We’ve had 475 judgments since adjudication first came in and it’s a very different beast today. So the second edition of Peter Coulson’s tome on the subject is a must-read
When I reviewed Mr Justice Coulson’s first edition of Coulson on Construction Adjudication, we had 325 High Court judgements in the bag. We needed this second edition not only because we now have 475 judgments, but because adjudication has moved on. Some say it has lost its way. Peter Coulson’s book will tell you all you need to know about adjudication and where we are today, like it or not.
Peter Coulson QC was a construction industry barrister boy and man. He saw our building disputes business as a litigator, as counsel in arbitrations, as a representative in adjudications. He was then hoisted out of the barrister job into judging; mostly he judges construction industry matters. He has seen adjudication mostly through the spyglass of what we call enforcement proceedings. In other words the winning party in the adjudication complains to him or his fellow Technology and Construction Court judges that the loser won’t pay up. So he listens to the excuses for not obeying the adjudicator. That’s how he is qualified to write this textbook. In short, he says what Construction Act adjudication is and then says whether the adjudicator’s efforts were in accordance with what it is. I have been asking what construction contract adjudication is since it arrived via parliament 13 years ago.
In short the book says what adjudication is. I have been asking what construction contract adjudication is since it arrived via parliament 13 years ago
Right at the front of the book is the list of judgments which the book goes on to probe and winkle out. I looked to see which cases are mentioned lots. Macob vs Morrison  is high on the list. So too is Bouygues vs Dahl-Jensen  and Carillion vs Devonport . Others, which tickle my fancy, are Discain  and Amex vs Whitefriars . They are all mentioned lots because they were the baseline cases on “what is it?” And for me that very first case, Macob, sets the scene. This 28-day quadrille was not a dispute resolution system, not a judicial process. It was, said Mr Justice Dyson, a “speedy mechanism for settling disputes on a provisional interim basis”. He also said the “timetable for adjudication is very tight … and likely to result in injustice”, “parliament must be taken to be aware of this” and “it is merely a provisional interim stage in the dispute resolution process”. True, there was a need for impartiality, but not a hint of procedural constraints such as “natural justice”, as found in litigation or arbitration. Then in Bouygues a few months later in 1999, Justice Dyson said that adjudication is analogous to “expert determination”; so did the Court of Appeal. And do you know that expert determination is a fully and finally binding dispute-deciding system that has no hint of rules, of procedural “natural justice”, save for impartiality. And in the later Carillion vs Devonport case, the “what is it?” question was explained by saying: “the need to have the ’right’ answer has been subordinated to the need to have an answer quickly”. The recurring phrase in adjudication is “pay now, argue later”. It was a job for an outside, impartial QS or architect or engineer to “cast an eye” over the quarrels and adjudicate as best they could, in whatever way they could, who should have the money for the time being. Cheap and cheerful stuff.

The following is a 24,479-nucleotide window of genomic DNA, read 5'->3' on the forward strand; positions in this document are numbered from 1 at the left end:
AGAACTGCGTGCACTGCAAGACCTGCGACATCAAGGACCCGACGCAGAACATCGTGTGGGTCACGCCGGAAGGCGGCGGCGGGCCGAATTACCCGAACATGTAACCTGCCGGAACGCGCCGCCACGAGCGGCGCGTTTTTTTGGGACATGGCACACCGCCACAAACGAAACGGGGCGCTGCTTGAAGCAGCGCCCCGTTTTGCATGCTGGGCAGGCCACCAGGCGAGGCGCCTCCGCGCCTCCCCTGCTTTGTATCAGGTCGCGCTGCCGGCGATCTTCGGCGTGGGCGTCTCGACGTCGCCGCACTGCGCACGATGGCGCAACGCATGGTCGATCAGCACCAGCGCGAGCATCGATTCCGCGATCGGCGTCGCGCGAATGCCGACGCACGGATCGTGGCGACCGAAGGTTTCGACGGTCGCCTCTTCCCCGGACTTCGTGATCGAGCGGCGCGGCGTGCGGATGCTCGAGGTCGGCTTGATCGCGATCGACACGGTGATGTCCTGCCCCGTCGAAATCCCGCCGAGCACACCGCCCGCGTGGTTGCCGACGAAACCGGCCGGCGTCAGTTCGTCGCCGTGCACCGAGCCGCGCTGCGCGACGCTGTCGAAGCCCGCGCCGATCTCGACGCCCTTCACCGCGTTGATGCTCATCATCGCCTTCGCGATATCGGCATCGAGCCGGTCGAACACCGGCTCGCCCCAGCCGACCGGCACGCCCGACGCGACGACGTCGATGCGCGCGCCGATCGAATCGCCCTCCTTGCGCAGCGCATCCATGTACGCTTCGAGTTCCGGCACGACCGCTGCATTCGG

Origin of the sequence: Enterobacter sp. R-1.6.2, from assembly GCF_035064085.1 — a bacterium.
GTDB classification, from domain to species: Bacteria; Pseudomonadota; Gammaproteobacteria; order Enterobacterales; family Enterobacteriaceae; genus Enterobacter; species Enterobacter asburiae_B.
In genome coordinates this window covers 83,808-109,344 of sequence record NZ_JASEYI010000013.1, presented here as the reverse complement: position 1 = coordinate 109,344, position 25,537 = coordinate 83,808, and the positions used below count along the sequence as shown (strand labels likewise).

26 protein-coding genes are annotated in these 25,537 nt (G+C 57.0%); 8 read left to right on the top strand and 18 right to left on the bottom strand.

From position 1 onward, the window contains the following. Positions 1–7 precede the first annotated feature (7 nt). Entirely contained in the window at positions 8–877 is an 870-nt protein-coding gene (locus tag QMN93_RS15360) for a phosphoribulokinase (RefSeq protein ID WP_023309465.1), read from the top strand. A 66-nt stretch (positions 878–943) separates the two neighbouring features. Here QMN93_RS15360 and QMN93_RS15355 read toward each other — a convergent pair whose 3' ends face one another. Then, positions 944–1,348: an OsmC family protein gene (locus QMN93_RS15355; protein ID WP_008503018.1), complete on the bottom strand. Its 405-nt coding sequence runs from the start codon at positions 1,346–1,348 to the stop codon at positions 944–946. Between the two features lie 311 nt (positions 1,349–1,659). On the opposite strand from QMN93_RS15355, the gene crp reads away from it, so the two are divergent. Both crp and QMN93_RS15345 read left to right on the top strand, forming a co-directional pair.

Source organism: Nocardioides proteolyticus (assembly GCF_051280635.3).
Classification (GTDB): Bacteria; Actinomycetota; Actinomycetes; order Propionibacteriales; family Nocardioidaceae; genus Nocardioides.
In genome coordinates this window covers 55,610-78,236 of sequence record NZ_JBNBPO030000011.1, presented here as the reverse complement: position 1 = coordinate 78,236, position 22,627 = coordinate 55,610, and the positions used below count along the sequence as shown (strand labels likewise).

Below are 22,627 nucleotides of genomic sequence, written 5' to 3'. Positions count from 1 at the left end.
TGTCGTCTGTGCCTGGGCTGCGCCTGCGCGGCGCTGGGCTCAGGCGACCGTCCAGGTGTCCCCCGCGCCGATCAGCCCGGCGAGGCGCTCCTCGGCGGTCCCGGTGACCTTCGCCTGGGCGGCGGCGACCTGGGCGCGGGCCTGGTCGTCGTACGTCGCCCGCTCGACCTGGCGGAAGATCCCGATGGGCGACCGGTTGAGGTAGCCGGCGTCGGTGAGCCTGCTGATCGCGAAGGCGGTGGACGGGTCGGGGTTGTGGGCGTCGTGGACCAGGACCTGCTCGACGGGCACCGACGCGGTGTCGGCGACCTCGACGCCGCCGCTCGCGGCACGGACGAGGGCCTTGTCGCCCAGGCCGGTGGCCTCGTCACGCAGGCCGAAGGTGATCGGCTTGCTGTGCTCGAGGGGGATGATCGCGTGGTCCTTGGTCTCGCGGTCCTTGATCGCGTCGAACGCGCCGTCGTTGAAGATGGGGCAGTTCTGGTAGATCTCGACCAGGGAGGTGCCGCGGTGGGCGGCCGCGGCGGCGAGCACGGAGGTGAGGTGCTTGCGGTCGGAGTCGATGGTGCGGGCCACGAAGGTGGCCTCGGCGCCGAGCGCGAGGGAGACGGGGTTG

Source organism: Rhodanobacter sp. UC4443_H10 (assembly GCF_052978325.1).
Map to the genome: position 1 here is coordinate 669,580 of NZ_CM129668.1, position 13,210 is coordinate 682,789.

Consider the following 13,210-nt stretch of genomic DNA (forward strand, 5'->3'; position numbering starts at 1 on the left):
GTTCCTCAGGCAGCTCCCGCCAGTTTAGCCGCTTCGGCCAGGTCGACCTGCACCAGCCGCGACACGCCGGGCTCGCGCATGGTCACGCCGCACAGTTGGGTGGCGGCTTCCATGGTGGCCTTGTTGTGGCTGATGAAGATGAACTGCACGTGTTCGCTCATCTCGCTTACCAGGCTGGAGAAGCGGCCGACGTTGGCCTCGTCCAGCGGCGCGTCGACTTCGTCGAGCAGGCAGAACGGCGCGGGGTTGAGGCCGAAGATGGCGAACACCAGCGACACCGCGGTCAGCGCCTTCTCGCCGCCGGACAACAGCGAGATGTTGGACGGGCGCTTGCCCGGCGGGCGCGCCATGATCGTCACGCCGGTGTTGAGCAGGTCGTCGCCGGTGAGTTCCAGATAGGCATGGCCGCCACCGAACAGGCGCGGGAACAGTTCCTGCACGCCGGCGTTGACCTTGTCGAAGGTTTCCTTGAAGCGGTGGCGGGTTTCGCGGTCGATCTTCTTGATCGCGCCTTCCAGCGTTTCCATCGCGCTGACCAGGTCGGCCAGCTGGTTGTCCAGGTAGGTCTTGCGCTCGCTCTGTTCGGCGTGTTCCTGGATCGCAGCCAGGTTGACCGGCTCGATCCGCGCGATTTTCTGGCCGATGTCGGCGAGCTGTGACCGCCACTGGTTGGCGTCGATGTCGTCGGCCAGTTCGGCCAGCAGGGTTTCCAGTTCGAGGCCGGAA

Woe betide any adjudicator who doesn’t adopt natural justice procedures in his 28-day square dance
Read this book and you soon have it explained to you that those of us who thought adjudication was a cheap look and sniff were wrong. Edition one mentioned “natural justice” in the due process and procedure for adjudicating. That’s because cases like Discain had introduced the phrase and so now edition two of this learned book has three whole chapters on this judicial ingredient. And damn right too, if construction contract adjudication is in truth a judicial system. Woe betide any adjudicator who doesn’t adopt natural justice procedures in his 28-day square dance. And if you are a QS, or architect or engineer adjudicator, join the queue to become a solicitor or barrister, since that’s where the adjudicator appointments have gone.
The trick is to remind yourself that disputes go with the territory; the trick is to be ready; the trick is to know what adjudication is in 2011. That’s what the book does. Buy it.
Tony Bingham is a barrister and arbitrator at 3 Paper Buildings Temple.
Follow Tony on Twitter @TonyBingham2